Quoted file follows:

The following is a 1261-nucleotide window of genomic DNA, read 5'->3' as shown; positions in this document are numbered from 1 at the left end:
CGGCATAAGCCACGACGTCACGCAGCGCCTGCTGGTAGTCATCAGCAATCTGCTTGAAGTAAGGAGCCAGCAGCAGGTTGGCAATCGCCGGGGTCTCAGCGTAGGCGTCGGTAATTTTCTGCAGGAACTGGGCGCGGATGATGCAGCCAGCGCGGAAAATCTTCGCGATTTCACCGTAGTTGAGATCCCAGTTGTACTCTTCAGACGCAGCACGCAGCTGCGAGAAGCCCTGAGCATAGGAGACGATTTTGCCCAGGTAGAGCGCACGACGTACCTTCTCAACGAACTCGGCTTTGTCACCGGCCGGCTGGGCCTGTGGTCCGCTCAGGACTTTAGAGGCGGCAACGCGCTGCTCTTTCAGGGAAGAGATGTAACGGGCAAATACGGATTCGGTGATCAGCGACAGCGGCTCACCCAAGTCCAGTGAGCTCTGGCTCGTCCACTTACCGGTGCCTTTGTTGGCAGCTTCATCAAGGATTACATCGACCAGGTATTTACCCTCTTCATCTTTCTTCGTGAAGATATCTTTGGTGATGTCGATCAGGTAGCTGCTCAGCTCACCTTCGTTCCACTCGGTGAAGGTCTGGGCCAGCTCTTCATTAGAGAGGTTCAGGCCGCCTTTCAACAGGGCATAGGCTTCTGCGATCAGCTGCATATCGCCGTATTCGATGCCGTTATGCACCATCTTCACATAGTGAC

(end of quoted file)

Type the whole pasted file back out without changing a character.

The following is a 1261-nucleotide window of genomic DNA, read 5'->3' as shown; positions in this document are numbered from 1 at the left end:
CGGCATAAGCCACGACGTCACGCAGCGCCTGCTGGTAGTCATCAGCAATCTGCTTGAAGTAAGGAGCCAGCAGCAGGTTGGCAATCGCCGGGGTCTCAGCGTAGGCGTCGGTAATTTTCTGCAGGAACTGGGCGCGGATGATGCAGCCAGCGCGGAAAATCTTCGCGATTTCACCGTAGTTGAGATCCCAGTTGTACTCTTCAGACGCAGCACGCAGCTGCGAGAAGCCCTGAGCATAGGAGACGATTTTGCCCAGGTAGAGCGCACGACGTACCTTCTCAACGAACTCGGCTTTGTCACCGGCCGGCTGGGCCTGTGGTCCGCTCAGGACTTTAGAGGCGGCAACGCGCTGCTCTTTCAGGGAAGAGATGTAACGGGCAAATACGGATTCGGTGATCAGCGACAGCGGCTCACCCAAGTCCAGTGAGCTCTGGCTCGTCCACTTACCGGTGCCTTTGTTGGCAGCTTCATCAAGGATTACATCGACCAGGTATTTACCCTCTTCATCTTTCTTCGTGAAGATATCTTTGGTGATGTCGATCAGGTAGCTGCTCAGCTCACCTTCGTTCCACTCGGTGAAGGTCTGGGCCAGCTCTTCATTAGAGAGGTTCAGGCCGCCTTTCAACAGGGCATAGGCTTCTGCGATCAGCTGCATATCGCCGTATTCGATGCCGTTATGCACCATCTTCACATAGTGAC